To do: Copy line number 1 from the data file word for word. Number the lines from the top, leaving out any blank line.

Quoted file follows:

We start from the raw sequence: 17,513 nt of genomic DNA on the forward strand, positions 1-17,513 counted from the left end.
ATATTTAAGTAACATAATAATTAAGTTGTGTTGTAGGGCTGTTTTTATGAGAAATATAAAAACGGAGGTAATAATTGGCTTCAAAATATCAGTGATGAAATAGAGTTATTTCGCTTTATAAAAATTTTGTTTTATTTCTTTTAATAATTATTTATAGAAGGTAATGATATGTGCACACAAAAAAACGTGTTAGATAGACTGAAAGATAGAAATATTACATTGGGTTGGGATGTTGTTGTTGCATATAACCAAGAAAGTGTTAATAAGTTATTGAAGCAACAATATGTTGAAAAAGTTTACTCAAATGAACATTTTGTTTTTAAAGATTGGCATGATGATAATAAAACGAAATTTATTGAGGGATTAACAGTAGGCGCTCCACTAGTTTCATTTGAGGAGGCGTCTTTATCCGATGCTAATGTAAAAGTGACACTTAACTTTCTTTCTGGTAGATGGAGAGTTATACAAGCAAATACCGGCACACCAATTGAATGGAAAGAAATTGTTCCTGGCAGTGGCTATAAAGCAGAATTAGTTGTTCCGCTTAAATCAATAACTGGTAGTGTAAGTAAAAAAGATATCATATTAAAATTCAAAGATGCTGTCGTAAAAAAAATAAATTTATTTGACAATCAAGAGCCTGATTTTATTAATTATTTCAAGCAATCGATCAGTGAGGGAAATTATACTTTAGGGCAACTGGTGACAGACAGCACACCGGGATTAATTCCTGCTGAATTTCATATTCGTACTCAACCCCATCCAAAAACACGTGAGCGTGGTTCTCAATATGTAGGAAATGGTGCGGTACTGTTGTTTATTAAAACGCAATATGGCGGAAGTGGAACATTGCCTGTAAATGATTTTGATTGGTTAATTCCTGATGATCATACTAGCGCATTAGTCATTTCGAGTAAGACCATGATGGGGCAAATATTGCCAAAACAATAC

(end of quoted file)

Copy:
We start from the raw sequence: 17,513 nt of genomic DNA on the forward strand, positions 1-17,513 counted from the left end.